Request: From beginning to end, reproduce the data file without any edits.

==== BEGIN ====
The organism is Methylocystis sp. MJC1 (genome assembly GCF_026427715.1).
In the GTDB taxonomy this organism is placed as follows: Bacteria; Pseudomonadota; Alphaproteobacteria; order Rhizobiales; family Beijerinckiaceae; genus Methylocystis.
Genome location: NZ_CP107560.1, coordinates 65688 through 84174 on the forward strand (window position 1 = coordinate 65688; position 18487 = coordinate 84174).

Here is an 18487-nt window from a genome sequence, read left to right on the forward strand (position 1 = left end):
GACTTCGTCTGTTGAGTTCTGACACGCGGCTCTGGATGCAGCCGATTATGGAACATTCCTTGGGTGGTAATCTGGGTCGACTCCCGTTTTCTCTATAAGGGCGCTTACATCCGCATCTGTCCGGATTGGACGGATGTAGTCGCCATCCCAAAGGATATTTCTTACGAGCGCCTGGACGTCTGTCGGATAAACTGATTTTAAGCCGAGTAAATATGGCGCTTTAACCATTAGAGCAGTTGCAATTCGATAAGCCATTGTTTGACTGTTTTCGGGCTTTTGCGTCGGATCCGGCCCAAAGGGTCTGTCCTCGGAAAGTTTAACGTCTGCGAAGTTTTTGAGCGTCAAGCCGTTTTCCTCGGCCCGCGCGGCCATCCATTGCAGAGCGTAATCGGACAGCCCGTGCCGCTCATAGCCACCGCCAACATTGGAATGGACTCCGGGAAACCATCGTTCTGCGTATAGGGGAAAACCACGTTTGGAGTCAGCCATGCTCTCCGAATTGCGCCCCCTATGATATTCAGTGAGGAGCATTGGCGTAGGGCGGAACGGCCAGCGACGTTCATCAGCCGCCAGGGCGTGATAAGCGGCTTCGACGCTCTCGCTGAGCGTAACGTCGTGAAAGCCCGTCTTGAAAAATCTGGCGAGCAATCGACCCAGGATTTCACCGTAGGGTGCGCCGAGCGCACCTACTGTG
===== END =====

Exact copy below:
The organism is Methylocystis sp. MJC1 (genome assembly GCF_026427715.1).
In the GTDB taxonomy this organism is placed as follows: Bacteria; Pseudomonadota; Alphaproteobacteria; order Rhizobiales; family Beijerinckiaceae; genus Methylocystis.
Genome location: NZ_CP107560.1, coordinates 65688 through 84174 on the forward strand (window position 1 = coordinate 65688; position 18487 = coordinate 84174).

Here is an 18487-nt window from a genome sequence, read left to right on the forward strand (position 1 = left end):
GACTTCGTCTGTTGAGTTCTGACACGCGGCTCTGGATGCAGCCGATTATGGAACATTCCTTGGGTGGTAATCTGGGTCGACTCCCGTTTTCTCTATAAGGGCGCTTACATCCGCATCTGTCCGGATTGGACGGATGTAGTCGCCATCCCAAAGGATATTTCTTACGAGCGCCTGGACGTCTGTCGGATAAACTGATTTTAAGCCGAGTAAATATGGCGCTTTAACCATTAGAGCAGTTGCAATTCGATAAGCCATTGTTTGACTGTTTTCGGGCTTTTGCGTCGGATCCGGCCCAAAGGGTCTGTCCTCGGAAAGTTTAACGTCTGCGAAGTTTTTGAGCGTCAAGCCGTTTTCCTCGGCCCGCGCGGCCATCCATTGCAGAGCGTAATCGGACAGCCCGTGCCGCTCATAGCCACCGCCAACATTGGAATGGACTCCGGGAAACCATCGTTCTGCGTATAGGGGAAAACCACGTTTGGAGTCAGCCATGCTCTCCGAATTGCGCCCCCTATGATATTCAGTGAGGAGCATTGGCGTAGGGCGGAACGGCCAGCGACGTTCATCAGCCGCCAGGGCGTGATAAGCGGCTTCGACGCTCTCGCTGAGCGTAACGTCGTGAAAGCCCGTCTTGAAAAATCTGGCGAGCAATCGACCCAGGATTTCACCGTAGGGTGCGCCGAGCGCACCTACTGTG